[Review] Red Queen – Victoria Aveyard

Book Title:                  Red Queen (Red Queen, #01)
Author:                         Victoria Aveyard
Number of pages:   383

Synopsis:

red queen - victoria aveyard coverThe poverty stricken Reds are commoners, living under the rule of the Silvers, elite warriors with god-like powers.

To Mare Barrow, a 17-year-old Red girl from The Stilts, it looks like nothing will ever change.

Mare finds herself working in the Silver Palace, at the centre of
those she hates the most. She quickly discovers that, despite her red blood, she possesses a deadly power of her own. One that threatens to destroy Silver control.

But power is a dangerous game. And in this world divided by blood, who will win?

(re: Goodreads @ Red Queen – Victoria Aveyard)

Should this book be picked up? the tl;dr spoiler-less review:

— Takes the memorable of other [dystopian] worlds and mashes it all up into a new story
— World building is superficially superb but lacks context to really bring the grit of caste societies full circle and feel urgency toward
— Though it is High Fantasy, it feels as though Romance eclipses all other genres. Fundamentally a love-triangle/V but can be seen as a love-pyramid (there are that many suitors…)
— Blends engaging action sequences with morally ambiguous conflicts seen through characters who stand taller by themselves. Developmental-wise, it’s a solid showing for a first installment
— Rating: 2/5

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Initial Thoughts:

After months of promising that I would read this…you have all been gifted with a stream of vomit under the cut.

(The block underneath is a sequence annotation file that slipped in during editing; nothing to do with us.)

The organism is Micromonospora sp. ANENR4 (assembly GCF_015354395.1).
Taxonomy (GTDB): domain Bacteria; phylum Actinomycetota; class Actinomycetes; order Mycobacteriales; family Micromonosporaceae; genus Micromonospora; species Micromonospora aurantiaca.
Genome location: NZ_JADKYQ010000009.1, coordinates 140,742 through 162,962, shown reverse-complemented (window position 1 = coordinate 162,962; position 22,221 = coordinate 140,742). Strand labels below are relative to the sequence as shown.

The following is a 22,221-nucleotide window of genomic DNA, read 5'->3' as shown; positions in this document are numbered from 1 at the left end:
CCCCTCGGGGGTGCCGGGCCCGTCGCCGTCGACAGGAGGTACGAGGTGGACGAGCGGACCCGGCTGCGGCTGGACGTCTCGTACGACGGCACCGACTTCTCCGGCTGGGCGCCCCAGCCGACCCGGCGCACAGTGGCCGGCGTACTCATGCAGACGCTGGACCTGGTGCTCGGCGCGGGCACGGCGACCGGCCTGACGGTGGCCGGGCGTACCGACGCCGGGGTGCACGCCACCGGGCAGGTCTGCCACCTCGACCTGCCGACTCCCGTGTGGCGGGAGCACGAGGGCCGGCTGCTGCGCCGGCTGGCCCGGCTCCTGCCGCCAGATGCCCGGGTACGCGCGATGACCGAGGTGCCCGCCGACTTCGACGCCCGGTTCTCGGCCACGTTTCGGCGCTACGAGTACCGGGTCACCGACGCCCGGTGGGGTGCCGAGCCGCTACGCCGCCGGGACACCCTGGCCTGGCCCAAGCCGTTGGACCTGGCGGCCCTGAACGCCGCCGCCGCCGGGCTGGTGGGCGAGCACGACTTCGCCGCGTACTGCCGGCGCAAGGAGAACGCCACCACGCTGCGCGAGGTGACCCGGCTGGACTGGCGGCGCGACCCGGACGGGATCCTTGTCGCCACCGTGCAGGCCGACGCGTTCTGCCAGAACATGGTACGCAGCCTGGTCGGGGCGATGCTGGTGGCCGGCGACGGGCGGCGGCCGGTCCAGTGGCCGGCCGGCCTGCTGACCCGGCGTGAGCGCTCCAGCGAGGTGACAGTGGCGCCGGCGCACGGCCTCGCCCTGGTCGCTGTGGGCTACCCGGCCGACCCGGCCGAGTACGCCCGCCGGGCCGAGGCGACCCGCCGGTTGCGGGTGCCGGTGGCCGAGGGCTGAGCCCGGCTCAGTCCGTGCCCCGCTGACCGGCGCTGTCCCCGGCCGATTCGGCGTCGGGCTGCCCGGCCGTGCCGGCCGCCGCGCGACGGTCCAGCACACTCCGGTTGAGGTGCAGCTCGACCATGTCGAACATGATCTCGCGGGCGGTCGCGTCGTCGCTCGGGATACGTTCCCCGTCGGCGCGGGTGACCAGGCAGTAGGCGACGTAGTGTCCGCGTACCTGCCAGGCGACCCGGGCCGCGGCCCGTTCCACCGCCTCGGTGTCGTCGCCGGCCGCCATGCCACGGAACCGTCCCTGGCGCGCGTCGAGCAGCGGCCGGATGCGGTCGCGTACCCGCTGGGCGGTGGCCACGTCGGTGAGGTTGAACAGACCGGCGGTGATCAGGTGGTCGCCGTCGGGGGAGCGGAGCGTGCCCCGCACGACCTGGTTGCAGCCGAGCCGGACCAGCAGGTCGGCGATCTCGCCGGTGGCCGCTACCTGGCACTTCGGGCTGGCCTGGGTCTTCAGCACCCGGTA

Disclaimer: Potential spoilers inherent to this review from here onward.


Afterthoughts:

When everything first started, I really thought I could roll with the happenings. I was all “fuck yeah—pacing! action! shitty governments! friendzone! excitement!” but no, it just seems all too familiar. Is it unfair to say that Red Queen gives off vibes of other franchises? Yeah. But what am I to do when I read x and think of y? (That was rhetorical.) I have no problem with books that reach into the SF-F trope grab bag and loot whatever needs to be used to tell a story—it’s inherently the starting point—however when it comes time to stand on its own…I hope it does just that. (It didn’t.)

This seems to be the issue with how “polarizing” so many reviews have been. It is Hunger Games (a la arena combat). It is Game of Thrones (a la Wedding and family nobility). It is The Selection with the pandering of Disney true-love-Cinderella-bullshit. It is Avatar: The Last Airbender with weaving elemental prowess. It is Divergent with the specialness of The Little Lightning Girl—oh wait—we just stepped back into the other franchise! I have also seen it being credited to Red Rising but I haven’t read that so I can’t say. But I have seen a similar concept of rags-to-riches employment through Sunset Rising, where the MC is sent to work in the work upstairs and becomes involved with the prince etcetera. But I digress.

It is all these things [and more] permeating throughout this first installment that inhibit my reasoning to distinguish this story in a sea of others that are similar.

Let’s break it down.


Premise

Red Queen follows Mare Barrow (distant cousin of House Wheel—get it?), a thieving townie living life by the day in the caste system placed on her Red-blooded community. Follow the rules, contribute to society, and when you’re of age, enter conscription. It is the only life she has known; and her entry into conscription is upon the horizon. When she learns of the cost to escape, Mare ventures into Silver territory and does what she knows best: steal. Only she gets caught by a hooded man—and worse—finds herself called to work in a Silver palace; the home of the king himself.


Setting

The world of Red Queen is visually sound. The barren wasteland of Mare’s home manages to stay provocatively bleak while the lifestyle of Silvers paints a pristine version of claustrophobia. I felt the suffocation in being monitored and the perilous danger in living in a home away from home. The writing evokes a sense of descriptive restraint that I felt gave enough without being overbearing. It is solid from that standpoint.